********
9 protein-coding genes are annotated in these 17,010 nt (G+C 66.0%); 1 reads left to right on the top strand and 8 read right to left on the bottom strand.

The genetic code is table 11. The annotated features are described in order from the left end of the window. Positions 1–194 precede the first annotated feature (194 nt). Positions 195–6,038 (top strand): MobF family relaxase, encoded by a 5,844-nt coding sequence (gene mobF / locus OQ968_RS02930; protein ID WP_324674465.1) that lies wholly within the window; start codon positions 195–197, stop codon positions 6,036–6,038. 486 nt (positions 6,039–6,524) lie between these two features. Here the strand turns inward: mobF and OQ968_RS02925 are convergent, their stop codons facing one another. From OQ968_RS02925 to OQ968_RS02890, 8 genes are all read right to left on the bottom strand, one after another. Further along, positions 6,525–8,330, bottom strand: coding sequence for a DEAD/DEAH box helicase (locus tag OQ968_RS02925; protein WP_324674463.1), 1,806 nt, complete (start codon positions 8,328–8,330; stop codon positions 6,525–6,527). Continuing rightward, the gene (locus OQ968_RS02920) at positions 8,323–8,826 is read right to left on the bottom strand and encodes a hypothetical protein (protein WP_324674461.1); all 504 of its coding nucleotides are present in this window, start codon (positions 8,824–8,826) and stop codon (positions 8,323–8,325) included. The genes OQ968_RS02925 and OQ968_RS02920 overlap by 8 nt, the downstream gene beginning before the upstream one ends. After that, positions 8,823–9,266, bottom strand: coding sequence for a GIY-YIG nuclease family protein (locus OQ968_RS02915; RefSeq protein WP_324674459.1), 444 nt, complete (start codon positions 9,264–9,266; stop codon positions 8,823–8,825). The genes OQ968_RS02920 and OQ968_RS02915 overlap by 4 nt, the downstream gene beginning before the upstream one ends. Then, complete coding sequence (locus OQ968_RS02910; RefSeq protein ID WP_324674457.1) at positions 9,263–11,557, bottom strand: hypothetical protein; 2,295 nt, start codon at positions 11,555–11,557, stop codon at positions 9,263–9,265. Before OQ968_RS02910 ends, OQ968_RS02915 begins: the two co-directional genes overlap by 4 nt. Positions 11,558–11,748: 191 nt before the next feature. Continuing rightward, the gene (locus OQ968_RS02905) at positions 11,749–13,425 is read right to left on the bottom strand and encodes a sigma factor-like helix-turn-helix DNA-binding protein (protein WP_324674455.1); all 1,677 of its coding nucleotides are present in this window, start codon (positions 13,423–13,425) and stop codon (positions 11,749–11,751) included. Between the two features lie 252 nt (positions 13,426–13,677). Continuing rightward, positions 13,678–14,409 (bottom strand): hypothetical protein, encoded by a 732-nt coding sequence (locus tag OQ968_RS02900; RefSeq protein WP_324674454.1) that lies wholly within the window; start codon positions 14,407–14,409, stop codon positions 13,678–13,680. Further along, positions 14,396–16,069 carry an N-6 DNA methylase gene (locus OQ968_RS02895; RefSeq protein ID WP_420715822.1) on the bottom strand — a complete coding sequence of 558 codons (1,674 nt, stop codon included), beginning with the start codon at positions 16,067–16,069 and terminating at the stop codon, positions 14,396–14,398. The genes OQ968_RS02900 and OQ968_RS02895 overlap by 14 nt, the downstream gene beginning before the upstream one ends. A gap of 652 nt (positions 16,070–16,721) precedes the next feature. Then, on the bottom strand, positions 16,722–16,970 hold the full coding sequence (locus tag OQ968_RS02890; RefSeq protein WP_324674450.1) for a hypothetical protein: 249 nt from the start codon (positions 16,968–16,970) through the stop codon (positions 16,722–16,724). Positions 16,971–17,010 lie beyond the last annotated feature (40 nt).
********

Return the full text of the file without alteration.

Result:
9 protein-coding genes are annotated in these 17,010 nt (G+C 66.0%); 1 reads left to right on the top strand and 8 read right to left on the bottom strand.

The genetic code is table 11. The annotated features are described in order from the left end of the window. Positions 1–194 precede the first annotated feature (194 nt). Positions 195–6,038 (top strand): MobF family relaxase, encoded by a 5,844-nt coding sequence (gene mobF / locus OQ968_RS02930; protein ID WP_324674465.1) that lies wholly within the window; start codon positions 195–197, stop codon positions 6,036–6,038. 486 nt (positions 6,039–6,524) lie between these two features. Here the strand turns inward: mobF and OQ968_RS02925 are convergent, their stop codons facing one another. From OQ968_RS02925 to OQ968_RS02890, 8 genes are all read right to left on the bottom strand, one after another. Further along, positions 6,525–8,330, bottom strand: coding sequence for a DEAD/DEAH box helicase (locus tag OQ968_RS02925; protein WP_324674463.1), 1,806 nt, complete (start codon positions 8,328–8,330; stop codon positions 6,525–6,527). Continuing rightward, the gene (locus OQ968_RS02920) at positions 8,323–8,826 is read right to left on the bottom strand and encodes a hypothetical protein (protein WP_324674461.1); all 504 of its coding nucleotides are present in this window, start codon (positions 8,824–8,826) and stop codon (positions 8,323–8,325) included. The genes OQ968_RS02925 and OQ968_RS02920 overlap by 8 nt, the downstream gene beginning before the upstream one ends. After that, positions 8,823–9,266, bottom strand: coding sequence for a GIY-YIG nuclease family protein (locus OQ968_RS02915; RefSeq protein WP_324674459.1), 444 nt, complete (start codon positions 9,264–9,266; stop codon positions 8,823–8,825). The genes OQ968_RS02920 and OQ968_RS02915 overlap by 4 nt, the downstream gene beginning before the upstream one ends. Then, complete coding sequence (locus OQ968_RS02910; RefSeq protein ID WP_324674457.1) at positions 9,263–11,557, bottom strand: hypothetical protein; 2,295 nt, start codon at positions 11,555–11,557, stop codon at positions 9,263–9,265. Before OQ968_RS02910 ends, OQ968_RS02915 begins: the two co-directional genes overlap by 4 nt. Positions 11,558–11,748: 191 nt before the next feature. Continuing rightward, the gene (locus OQ968_RS02905) at positions 11,749–13,425 is read right to left on the bottom strand and encodes a sigma factor-like helix-turn-helix DNA-binding protein (protein WP_324674455.1); all 1,677 of its coding nucleotides are present in this window, start codon (positions 13,423–13,425) and stop codon (positions 11,749–11,751) included. Between the two features lie 252 nt (positions 13,426–13,677). Continuing rightward, positions 13,678–14,409 (bottom strand): hypothetical protein, encoded by a 732-nt coding sequence (locus tag OQ968_RS02900; RefSeq protein WP_324674454.1) that lies wholly within the window; start codon positions 14,407–14,409, stop codon positions 13,678–13,680. Further along, positions 14,396–16,069 carry an N-6 DNA methylase gene (locus OQ968_RS02895; RefSeq protein ID WP_420715822.1) on the bottom strand — a complete coding sequence of 558 codons (1,674 nt, stop codon included), beginning with the start codon at positions 16,067–16,069 and terminating at the stop codon, positions 14,396–14,398. The genes OQ968_RS02900 and OQ968_RS02895 overlap by 14 nt, the downstream gene beginning before the upstream one ends. A gap of 652 nt (positions 16,070–16,721) precedes the next feature. Then, on the bottom strand, positions 16,722–16,970 hold the full coding sequence (locus tag OQ968_RS02890; RefSeq protein WP_324674450.1) for a hypothetical protein: 249 nt from the start codon (positions 16,968–16,970) through the stop codon (positions 16,722–16,724). Positions 16,971–17,010 lie beyond the last annotated feature (40 nt).